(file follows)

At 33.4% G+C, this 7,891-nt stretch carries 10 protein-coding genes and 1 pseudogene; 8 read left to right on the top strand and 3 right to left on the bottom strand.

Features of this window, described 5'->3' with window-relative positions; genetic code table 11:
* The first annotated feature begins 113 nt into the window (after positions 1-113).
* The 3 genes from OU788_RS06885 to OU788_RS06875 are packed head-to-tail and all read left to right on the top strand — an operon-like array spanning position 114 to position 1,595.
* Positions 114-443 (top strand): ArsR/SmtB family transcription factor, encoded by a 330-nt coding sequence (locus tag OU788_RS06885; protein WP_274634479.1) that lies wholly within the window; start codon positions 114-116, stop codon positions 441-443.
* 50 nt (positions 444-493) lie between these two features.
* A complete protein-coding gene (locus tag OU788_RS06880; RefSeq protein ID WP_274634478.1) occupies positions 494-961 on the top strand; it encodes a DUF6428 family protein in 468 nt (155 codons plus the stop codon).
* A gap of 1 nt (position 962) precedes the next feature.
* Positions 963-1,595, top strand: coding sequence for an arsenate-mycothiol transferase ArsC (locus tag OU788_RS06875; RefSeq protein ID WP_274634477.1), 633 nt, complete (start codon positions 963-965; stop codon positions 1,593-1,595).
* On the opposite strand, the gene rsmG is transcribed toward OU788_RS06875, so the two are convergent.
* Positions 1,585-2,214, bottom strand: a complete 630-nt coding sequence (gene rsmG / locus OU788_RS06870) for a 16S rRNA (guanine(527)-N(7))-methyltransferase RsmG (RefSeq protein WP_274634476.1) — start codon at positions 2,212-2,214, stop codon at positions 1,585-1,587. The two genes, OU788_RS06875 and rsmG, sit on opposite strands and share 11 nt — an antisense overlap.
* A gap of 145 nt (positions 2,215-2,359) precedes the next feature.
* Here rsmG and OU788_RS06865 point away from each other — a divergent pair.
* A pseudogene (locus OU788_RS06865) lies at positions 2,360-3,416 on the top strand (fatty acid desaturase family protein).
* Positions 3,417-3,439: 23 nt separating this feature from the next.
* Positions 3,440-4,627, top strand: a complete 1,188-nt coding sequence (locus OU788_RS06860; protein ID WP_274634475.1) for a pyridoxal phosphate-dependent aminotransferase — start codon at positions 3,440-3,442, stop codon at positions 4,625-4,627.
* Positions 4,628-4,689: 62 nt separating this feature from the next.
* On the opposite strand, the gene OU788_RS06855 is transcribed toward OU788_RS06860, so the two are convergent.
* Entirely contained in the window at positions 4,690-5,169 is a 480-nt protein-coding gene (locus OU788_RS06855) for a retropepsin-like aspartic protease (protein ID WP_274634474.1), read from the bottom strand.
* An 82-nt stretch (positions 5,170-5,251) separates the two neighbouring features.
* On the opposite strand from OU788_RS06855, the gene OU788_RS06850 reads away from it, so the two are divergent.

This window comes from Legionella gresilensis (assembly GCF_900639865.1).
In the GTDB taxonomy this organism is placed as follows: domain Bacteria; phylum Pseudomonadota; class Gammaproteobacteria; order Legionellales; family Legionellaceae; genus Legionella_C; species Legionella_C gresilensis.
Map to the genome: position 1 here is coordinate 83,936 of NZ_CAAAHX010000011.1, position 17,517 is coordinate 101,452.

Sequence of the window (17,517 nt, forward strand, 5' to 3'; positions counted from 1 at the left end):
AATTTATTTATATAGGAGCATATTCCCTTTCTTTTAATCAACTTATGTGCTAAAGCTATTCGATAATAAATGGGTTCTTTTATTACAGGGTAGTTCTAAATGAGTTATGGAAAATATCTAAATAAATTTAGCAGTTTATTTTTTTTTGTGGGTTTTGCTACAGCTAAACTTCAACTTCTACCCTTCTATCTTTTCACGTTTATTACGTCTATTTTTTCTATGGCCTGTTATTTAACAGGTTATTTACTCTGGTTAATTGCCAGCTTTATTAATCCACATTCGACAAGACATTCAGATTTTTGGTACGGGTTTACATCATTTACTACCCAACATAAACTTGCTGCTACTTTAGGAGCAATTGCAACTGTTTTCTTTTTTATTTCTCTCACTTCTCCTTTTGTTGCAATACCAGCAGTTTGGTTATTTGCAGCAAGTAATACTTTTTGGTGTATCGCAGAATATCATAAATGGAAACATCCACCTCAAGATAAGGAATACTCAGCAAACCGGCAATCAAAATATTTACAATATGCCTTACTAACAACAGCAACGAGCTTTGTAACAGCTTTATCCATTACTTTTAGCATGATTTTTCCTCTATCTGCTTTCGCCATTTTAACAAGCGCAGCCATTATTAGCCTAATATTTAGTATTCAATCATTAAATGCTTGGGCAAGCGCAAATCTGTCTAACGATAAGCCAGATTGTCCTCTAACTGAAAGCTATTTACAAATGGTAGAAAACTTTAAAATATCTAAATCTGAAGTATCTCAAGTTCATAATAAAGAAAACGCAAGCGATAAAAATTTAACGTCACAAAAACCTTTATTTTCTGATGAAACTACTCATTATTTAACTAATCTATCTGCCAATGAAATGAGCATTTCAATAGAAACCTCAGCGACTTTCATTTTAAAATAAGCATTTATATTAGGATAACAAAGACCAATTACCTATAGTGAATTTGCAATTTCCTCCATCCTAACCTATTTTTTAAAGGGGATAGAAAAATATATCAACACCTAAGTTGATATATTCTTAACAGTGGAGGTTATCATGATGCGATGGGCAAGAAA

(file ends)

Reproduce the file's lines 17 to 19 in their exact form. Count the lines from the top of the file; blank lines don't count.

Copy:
* Positions 4,628-4,689: 62 nt separating this feature from the next.
* On the opposite strand, the gene OU788_RS06855 is transcribed toward OU788_RS06860, so the two are convergent.
* Entirely contained in the window at positions 4,690-5,169 is a 480-nt protein-coding gene (locus OU788_RS06855) for a retropepsin-like aspartic protease (protein ID WP_274634474.1), read from the bottom strand.